portrait of this blog's author - by Stephen Blackman 2008

Saturday, June 30, 2018

'Charles Manson: The Final Words’

by Buddy Day (REALLY TV)


I know we could all feel safe like Sharon Tate
John Cale – Leaving It Up To You


Some of the saddest pictures ever - a pregnant Sharon Tate by Terry O'Neil

·     'I am the most famous human being  . . . that has ever lived'.” 
Charles Manson



I had been looking forward, if that’s the right term, to seeing a new programme about Charles Manson and the Manson Family advertised on the Really TV channel that boasted the last interview with it’s subject. Filmmaker Buddy Day received a phone call from Manson himself after years of corresponding with the then inmate of California State Prison. It was the first of many calls and it became the basis for the new special ‘Charles Manson: The Final Words’. ‘The true story has never been told . . . . . until today’ - Rob Zombie the narrator – this is palpable nonsense and what we have is a loose assembly of taped phone calls and the cursory theorising of yet another film made with no new information whatsoever. 
Manson a short time later began his recidivist career
 
Manson started early here he is arrested at 13


I had lived through the times of 1969’s disastrous chaos of the Manson Family murders (I was 16) and it was amongst several events that took the Hippie ideal I held so dear stomped all over it, frightened so many of us, and trashed it permanently so none of us would quite be the same again.  To say the senseless crime reverberated across the world is an understatement. The magnitude of the callous violence shocked me and does still. The complete lack of any moral compass. The randomness of petty motives from chance encounters to perceived slights and disrespect as motive shocked more than any acid fuelled reasoning, Race–war Helter Skelter shtick. We KNEW this was acid days madness.  The inhabitants of Cielo Drive weren’t the “Establishment” this was no revolutionary act. The LaBiancas were not getting any just deserts after some ‘pig’ type association with ‘The Man’. Merely middle class comfortably off owners of a super-market. Drug deals gone wrong in other instances and mostly just people being in the wrong place at the wrong time. This was Charlie’s madness and he pulled the strings of his puppets with drug induced psychoses that he learned to command. It contributed greatly to my disillusionment with many of my worldview ideals born of all that was good about the hippy movement. From Altamont, the deaths of Janis Joplin, Jim Morrison and Jimi Hendrix, Kent State shoottings of students to the slaughter of pregnant actress Sharon Tate and her friends . Shock of the counter culture’s demise took on new levels of despair and horror.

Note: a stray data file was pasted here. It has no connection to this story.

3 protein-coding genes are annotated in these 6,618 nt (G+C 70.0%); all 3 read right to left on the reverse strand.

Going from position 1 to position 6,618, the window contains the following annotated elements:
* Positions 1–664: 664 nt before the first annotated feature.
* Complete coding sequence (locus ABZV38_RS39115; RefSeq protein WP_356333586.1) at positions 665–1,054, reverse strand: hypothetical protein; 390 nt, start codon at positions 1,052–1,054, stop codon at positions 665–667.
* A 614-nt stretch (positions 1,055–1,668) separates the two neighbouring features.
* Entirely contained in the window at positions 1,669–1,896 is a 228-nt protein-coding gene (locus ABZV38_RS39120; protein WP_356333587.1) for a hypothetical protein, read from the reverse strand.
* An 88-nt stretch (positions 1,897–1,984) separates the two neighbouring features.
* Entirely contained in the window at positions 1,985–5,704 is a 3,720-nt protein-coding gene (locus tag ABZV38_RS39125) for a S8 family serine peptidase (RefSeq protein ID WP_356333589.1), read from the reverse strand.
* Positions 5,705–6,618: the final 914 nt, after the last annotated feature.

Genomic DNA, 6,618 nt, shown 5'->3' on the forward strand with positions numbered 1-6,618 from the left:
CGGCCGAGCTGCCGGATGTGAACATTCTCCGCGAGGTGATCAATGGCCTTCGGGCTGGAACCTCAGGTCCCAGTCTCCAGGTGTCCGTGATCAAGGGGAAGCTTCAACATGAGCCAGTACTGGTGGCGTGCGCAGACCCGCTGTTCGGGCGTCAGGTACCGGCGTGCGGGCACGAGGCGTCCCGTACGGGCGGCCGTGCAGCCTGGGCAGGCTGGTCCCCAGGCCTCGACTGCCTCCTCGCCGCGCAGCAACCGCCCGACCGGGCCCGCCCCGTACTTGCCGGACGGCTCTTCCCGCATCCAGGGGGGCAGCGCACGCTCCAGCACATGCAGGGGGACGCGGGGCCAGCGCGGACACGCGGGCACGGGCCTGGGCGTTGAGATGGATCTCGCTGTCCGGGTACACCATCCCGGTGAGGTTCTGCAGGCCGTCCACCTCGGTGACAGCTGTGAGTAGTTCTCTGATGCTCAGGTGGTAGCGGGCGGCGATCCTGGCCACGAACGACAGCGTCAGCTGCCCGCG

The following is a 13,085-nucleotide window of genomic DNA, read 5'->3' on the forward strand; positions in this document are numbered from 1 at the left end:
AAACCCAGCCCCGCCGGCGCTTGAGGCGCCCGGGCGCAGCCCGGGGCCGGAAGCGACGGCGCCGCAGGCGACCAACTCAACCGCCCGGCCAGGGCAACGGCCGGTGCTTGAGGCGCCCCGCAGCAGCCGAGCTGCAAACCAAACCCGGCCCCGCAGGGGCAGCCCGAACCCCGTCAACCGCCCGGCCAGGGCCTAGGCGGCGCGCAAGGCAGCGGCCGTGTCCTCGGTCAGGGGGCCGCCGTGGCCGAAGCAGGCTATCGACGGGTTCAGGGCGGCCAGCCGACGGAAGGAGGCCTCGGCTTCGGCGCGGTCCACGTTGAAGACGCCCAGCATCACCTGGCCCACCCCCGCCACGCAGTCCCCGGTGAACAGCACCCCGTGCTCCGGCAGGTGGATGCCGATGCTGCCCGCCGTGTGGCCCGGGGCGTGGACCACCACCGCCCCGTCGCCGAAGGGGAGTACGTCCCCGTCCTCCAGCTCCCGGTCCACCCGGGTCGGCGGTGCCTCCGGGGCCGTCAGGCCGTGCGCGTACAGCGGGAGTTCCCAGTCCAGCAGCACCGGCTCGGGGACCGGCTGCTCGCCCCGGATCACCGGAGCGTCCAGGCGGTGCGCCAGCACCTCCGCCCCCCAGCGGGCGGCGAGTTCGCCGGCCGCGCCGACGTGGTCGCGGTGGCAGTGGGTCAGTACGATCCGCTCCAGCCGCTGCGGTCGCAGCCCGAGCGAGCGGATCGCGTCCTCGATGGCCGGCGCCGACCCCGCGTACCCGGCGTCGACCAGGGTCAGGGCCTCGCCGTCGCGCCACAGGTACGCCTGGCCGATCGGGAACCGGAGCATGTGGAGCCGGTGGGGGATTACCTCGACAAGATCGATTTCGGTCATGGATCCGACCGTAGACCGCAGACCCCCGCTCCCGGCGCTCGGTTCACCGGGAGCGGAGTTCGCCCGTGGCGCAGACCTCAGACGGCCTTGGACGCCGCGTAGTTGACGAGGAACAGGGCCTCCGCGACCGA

I read two main books on the subject in Vincent Bugliosi’s prosecuting lawyer’s account of the events in his ‘Helter Skelter’ to Ed Sanders (of The Fugs fame) more studious less sensationalist account in his ‘The Family: The Story of Charles Manson's Dune Buggy Attack Battalion”. Lurid though the title may be the research Sanders put in alone makes it the only necessary reading for me. The Bugliosi book is a shock in that people didn’t then expect lawyers to so blatantly make a fast buck off the misery of such sordid brutal crimes. Nowadays it is almost compulsory! 

·       'I never ordered nobody to do anything.’ Charles Manson 
                [you understand what a double negative means? This is how Manson gets away with telling the truth whilst appearing to plead innocence]

The problem with this new programme is that Manson makes for a tiresome interviewee. The interviews take place over the telephone which adds to the distinct lack of connection and he could only call in fifteen minute chunks but Manson sounds medicated throughout and it made me wonder if the inmates, like him especially, were on Benzos or major trancs as he sounds drunk or slurred with Valium type meds. Ever the drug dealer, Manson was charged with additional crimes whilst incarcerated that included selling dope so it didn’t seem an issue to get drugs and of course the authorities have a vested interest in their inmates being malleable and soporific. The additional problem is that he is barely lucid at the best of times and many of the additional interviewees are scarcely more literate themselves except the lawyers of course.  This included ‘music producer’ Phil Kaufman, ex-Family members Barbara Hoyt and Catherine “Cappi” Gillies along with prosecutor Stephen Kay, defence attorney Gary Fleischman and Bobby Beausoleil. 

The programme purports to discuss two separate and conflicting theories as to the motives and whilst ‘Helter Skelter’ with it’s Race War delusions may have served to put the perpetrators away more quickly as is suggested the so called alternative is barely more lucid and the fact remains any motive is severely affected by drugs and major league consumption of hallucinogenics, the drugs of choice among family members along side the ubiquitous marijuana. Both theories hardly conflict and in fact could be summaries of two attitudes toward the same events. These go to ‘motive’ the FACTS are hardly in dispute. Manson even seems to add or admit to them over the coming years and indeed whilst at court.